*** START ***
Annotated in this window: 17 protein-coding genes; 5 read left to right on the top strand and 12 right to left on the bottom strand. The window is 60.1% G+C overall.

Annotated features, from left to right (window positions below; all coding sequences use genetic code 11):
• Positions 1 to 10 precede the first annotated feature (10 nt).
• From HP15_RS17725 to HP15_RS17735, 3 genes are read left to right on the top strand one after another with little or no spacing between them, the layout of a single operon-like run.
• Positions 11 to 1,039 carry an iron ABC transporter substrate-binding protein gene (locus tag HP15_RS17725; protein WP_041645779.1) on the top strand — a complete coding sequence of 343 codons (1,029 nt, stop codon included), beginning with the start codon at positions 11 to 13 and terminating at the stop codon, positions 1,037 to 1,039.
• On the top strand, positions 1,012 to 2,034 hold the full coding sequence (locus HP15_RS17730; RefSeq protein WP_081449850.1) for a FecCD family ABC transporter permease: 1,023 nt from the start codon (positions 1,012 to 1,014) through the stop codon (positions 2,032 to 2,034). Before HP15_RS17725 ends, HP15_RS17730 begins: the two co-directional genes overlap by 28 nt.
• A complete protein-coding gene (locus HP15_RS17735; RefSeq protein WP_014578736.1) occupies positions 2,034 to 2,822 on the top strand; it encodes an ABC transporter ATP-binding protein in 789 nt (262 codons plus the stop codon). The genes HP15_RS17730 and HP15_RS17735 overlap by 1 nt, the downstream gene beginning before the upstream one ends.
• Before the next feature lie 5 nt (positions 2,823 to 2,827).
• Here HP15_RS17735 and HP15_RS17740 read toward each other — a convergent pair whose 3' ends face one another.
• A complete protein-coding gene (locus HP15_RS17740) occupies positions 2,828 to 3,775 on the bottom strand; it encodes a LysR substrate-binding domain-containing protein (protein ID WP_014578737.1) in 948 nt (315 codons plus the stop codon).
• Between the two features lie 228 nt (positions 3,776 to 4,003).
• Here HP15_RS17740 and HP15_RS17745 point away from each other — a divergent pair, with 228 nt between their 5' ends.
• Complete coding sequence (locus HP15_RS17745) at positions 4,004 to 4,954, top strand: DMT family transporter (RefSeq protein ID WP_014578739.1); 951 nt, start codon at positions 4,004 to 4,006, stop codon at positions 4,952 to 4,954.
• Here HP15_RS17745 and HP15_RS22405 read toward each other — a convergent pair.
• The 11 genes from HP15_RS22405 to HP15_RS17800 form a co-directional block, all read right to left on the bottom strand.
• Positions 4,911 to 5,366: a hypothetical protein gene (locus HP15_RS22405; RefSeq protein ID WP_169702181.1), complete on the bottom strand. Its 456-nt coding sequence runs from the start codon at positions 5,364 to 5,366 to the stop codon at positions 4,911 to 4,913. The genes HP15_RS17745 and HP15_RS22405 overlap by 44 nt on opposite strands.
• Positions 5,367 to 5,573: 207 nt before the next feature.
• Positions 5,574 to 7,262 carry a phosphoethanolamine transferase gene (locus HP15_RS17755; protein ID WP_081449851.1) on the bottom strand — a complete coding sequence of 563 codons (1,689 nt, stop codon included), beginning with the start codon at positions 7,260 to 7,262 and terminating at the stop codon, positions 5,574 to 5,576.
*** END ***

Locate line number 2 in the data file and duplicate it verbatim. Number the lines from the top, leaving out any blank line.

Annotated features, from left to right (window positions below; all coding sequences use genetic code 11):